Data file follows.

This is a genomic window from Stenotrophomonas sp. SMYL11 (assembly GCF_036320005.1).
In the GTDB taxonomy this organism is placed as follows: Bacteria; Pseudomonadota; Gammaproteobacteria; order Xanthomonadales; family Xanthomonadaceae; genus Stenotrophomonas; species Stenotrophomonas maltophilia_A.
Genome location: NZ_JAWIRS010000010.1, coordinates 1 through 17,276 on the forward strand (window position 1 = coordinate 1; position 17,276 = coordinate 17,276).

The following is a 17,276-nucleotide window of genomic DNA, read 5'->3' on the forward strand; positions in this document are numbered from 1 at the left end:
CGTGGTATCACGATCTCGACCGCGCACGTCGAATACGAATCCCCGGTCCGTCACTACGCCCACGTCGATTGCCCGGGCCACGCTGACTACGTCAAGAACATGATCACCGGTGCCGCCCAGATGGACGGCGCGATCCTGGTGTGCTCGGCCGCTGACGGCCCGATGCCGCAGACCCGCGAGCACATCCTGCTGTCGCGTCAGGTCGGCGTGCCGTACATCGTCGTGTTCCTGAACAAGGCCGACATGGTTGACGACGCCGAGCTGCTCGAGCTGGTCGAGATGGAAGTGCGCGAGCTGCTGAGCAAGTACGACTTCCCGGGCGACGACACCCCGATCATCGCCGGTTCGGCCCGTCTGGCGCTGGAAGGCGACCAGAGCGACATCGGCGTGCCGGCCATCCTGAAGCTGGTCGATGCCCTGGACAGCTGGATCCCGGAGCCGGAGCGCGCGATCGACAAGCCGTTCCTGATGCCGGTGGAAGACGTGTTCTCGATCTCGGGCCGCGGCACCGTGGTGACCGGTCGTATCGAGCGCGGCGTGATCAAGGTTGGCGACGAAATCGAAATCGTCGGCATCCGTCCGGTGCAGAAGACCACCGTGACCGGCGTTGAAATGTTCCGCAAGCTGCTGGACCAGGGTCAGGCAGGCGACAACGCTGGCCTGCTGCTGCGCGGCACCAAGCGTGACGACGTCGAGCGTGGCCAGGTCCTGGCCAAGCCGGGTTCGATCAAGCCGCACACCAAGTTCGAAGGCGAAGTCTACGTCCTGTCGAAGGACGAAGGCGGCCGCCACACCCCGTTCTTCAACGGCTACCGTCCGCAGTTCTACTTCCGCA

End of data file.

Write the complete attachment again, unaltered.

This is a genomic window from Stenotrophomonas sp. SMYL11 (assembly GCF_036320005.1).
In the GTDB taxonomy this organism is placed as follows: Bacteria; Pseudomonadota; Gammaproteobacteria; order Xanthomonadales; family Xanthomonadaceae; genus Stenotrophomonas; species Stenotrophomonas maltophilia_A.
Genome location: NZ_JAWIRS010000010.1, coordinates 1 through 17,276 on the forward strand (window position 1 = coordinate 1; position 17,276 = coordinate 17,276).

The following is a 17,276-nucleotide window of genomic DNA, read 5'->3' on the forward strand; positions in this document are numbered from 1 at the left end:
CGTGGTATCACGATCTCGACCGCGCACGTCGAATACGAATCCCCGGTCCGTCACTACGCCCACGTCGATTGCCCGGGCCACGCTGACTACGTCAAGAACATGATCACCGGTGCCGCCCAGATGGACGGCGCGATCCTGGTGTGCTCGGCCGCTGACGGCCCGATGCCGCAGACCCGCGAGCACATCCTGCTGTCGCGTCAGGTCGGCGTGCCGTACATCGTCGTGTTCCTGAACAAGGCCGACATGGTTGACGACGCCGAGCTGCTCGAGCTGGTCGAGATGGAAGTGCGCGAGCTGCTGAGCAAGTACGACTTCCCGGGCGACGACACCCCGATCATCGCCGGTTCGGCCCGTCTGGCGCTGGAAGGCGACCAGAGCGACATCGGCGTGCCGGCCATCCTGAAGCTGGTCGATGCCCTGGACAGCTGGATCCCGGAGCCGGAGCGCGCGATCGACAAGCCGTTCCTGATGCCGGTGGAAGACGTGTTCTCGATCTCGGGCCGCGGCACCGTGGTGACCGGTCGTATCGAGCGCGGCGTGATCAAGGTTGGCGACGAAATCGAAATCGTCGGCATCCGTCCGGTGCAGAAGACCACCGTGACCGGCGTTGAAATGTTCCGCAAGCTGCTGGACCAGGGTCAGGCAGGCGACAACGCTGGCCTGCTGCTGCGCGGCACCAAGCGTGACGACGTCGAGCGTGGCCAGGTCCTGGCCAAGCCGGGTTCGATCAAGCCGCACACCAAGTTCGAAGGCGAAGTCTACGTCCTGTCGAAGGACGAAGGCGGCCGCCACACCCCGTTCTTCAACGGCTACCGTCCGCAGTTCTACTTCCGCA